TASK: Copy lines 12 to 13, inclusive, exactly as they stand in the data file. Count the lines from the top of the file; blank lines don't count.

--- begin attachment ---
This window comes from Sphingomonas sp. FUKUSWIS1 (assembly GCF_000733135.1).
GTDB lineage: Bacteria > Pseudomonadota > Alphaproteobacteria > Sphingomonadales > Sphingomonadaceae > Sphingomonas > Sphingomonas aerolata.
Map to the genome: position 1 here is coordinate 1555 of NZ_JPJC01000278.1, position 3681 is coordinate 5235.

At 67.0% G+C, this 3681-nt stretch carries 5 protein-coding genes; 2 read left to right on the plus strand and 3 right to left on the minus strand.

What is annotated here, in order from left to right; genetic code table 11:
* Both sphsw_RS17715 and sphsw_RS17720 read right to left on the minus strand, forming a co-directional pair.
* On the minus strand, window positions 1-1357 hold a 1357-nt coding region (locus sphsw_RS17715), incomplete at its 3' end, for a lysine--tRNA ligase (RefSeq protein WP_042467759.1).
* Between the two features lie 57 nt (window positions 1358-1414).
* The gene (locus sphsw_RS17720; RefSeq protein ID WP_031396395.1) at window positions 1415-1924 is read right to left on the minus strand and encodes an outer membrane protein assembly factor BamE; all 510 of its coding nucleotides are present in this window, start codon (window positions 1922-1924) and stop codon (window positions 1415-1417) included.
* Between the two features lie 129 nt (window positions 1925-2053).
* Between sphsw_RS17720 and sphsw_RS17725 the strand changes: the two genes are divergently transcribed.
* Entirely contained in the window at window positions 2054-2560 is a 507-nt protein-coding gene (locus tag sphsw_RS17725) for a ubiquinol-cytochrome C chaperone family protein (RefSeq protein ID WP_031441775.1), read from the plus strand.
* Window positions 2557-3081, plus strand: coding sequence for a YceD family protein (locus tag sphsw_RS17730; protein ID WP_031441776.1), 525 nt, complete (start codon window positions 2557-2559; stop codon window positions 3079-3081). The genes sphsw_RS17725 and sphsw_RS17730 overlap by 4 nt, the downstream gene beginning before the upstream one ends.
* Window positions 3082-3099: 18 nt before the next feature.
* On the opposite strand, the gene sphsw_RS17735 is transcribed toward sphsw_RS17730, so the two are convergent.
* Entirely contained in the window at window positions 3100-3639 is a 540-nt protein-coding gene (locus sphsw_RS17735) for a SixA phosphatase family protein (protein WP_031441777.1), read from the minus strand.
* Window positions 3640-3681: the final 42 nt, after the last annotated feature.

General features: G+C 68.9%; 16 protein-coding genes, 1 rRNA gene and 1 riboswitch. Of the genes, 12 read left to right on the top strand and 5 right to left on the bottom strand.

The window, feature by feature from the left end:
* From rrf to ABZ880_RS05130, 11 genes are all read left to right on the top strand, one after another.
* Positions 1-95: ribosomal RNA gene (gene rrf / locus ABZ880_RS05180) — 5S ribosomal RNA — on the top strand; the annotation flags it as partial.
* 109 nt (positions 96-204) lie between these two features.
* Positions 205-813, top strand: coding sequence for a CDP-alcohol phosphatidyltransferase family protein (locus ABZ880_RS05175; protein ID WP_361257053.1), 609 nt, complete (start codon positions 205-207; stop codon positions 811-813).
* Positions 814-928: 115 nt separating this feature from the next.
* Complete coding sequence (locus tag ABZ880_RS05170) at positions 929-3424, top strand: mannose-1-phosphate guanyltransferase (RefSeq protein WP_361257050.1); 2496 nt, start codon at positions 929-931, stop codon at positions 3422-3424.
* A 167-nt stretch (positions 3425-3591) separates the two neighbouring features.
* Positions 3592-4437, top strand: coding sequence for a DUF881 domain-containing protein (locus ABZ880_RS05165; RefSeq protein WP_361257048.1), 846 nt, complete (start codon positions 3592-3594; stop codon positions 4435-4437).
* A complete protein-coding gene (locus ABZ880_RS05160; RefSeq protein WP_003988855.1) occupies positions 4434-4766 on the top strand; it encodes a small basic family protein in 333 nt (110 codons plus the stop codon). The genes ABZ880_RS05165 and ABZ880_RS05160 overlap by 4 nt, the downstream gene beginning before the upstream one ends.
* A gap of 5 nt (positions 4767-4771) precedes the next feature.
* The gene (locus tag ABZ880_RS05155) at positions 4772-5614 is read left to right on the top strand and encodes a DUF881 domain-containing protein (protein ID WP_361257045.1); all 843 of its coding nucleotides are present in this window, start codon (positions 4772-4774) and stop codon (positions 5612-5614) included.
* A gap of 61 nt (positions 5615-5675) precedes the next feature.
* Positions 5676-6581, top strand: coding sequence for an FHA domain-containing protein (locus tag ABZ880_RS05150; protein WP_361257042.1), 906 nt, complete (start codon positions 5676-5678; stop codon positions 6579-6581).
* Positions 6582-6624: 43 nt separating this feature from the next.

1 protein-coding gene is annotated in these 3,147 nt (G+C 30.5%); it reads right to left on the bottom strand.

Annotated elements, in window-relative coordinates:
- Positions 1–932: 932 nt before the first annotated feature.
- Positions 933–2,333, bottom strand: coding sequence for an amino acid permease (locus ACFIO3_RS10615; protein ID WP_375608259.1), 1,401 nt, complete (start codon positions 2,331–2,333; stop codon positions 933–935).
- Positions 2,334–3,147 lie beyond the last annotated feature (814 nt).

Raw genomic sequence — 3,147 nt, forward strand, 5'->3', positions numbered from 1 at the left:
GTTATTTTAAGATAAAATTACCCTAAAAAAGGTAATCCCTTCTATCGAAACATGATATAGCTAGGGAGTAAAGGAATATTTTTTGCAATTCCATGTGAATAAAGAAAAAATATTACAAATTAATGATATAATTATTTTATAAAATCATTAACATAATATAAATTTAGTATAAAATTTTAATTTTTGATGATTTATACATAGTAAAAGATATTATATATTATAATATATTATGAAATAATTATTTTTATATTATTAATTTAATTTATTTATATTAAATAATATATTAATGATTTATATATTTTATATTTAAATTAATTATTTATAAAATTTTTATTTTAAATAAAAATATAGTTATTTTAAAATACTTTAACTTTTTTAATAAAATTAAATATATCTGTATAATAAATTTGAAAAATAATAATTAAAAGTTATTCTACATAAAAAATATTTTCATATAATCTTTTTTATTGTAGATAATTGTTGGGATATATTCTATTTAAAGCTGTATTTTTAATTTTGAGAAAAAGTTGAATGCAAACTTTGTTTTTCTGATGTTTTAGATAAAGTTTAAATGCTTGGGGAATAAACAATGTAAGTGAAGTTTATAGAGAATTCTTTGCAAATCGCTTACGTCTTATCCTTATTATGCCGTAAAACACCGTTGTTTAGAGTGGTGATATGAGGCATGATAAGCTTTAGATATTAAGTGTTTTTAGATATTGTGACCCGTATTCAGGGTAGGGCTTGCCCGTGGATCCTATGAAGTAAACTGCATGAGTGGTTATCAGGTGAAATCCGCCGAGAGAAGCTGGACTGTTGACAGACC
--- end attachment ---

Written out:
* Entirely contained in the window at window positions 2054-2560 is a 507-nt protein-coding gene (locus tag sphsw_RS17725) for a ubiquinol-cytochrome C chaperone family protein (RefSeq protein ID WP_031441775.1), read from the plus strand.
* Window positions 2557-3081, plus strand: coding sequence for a YceD family protein (locus tag sphsw_RS17730; protein ID WP_031441776.1), 525 nt, complete (start codon window positions 2557-2559; stop codon window positions 3079-3081). The genes sphsw_RS17725 and sphsw_RS17730 overlap by 4 nt, the downstream gene beginning before the upstream one ends.